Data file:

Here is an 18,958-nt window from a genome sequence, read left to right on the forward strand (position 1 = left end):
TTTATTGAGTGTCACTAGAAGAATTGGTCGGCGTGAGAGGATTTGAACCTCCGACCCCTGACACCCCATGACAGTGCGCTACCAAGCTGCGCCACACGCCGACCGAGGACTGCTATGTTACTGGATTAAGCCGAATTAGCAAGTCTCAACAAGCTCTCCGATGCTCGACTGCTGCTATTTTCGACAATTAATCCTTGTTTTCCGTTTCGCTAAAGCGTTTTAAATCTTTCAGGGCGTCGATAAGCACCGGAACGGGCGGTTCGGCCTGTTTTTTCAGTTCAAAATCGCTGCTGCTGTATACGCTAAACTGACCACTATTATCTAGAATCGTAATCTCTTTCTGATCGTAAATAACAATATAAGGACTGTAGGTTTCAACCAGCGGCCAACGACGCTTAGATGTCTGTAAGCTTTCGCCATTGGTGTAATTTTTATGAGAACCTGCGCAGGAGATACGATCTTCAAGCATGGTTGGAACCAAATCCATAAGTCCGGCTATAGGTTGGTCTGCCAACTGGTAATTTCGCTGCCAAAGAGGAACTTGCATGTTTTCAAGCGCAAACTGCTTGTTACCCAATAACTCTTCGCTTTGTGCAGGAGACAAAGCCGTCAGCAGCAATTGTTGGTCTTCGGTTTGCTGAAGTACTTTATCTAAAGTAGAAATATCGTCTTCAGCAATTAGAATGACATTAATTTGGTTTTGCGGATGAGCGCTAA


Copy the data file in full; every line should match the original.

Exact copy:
Here is an 18,958-nt window from a genome sequence, read left to right on the forward strand (position 1 = left end):
TTTATTGAGTGTCACTAGAAGAATTGGTCGGCGTGAGAGGATTTGAACCTCCGACCCCTGACACCCCATGACAGTGCGCTACCAAGCTGCGCCACACGCCGACCGAGGACTGCTATGTTACTGGATTAAGCCGAATTAGCAAGTCTCAACAAGCTCTCCGATGCTCGACTGCTGCTATTTTCGACAATTAATCCTTGTTTTCCGTTTCGCTAAAGCGTTTTAAATCTTTCAGGGCGTCGATAAGCACCGGAACGGGCGGTTCGGCCTGTTTTTTCAGTTCAAAATCGCTGCTGCTGTATACGCTAAACTGACCACTATTATCTAGAATCGTAATCTCTTTCTGATCGTAAATAACAATATAAGGACTGTAGGTTTCAACCAGCGGCCAACGACGCTTAGATGTCTGTAAGCTTTCGCCATTGGTGTAATTTTTATGAGAACCTGCGCAGGAGATACGATCTTCAAGCATGGTTGGAACCAAATCCATAAGTCCGGCTATAGGTTGGTCTGCCAACTGGTAATTTCGCTGCCAAAGAGGAACTTGCATGTTTTCAAGCGCAAACTGCTTGTTACCCAATAACTCTTCGCTTTGTGCAGGAGACAAAGCCGTCAGCAGCAATTGTTGGTCTTCGGTTTGCTGAAGTACTTTATCTAAAGTAGAAATATCGTCTTCAGCAATTAGAATGACATTAATTTGGTTTTGCGGATGAGCGCTAA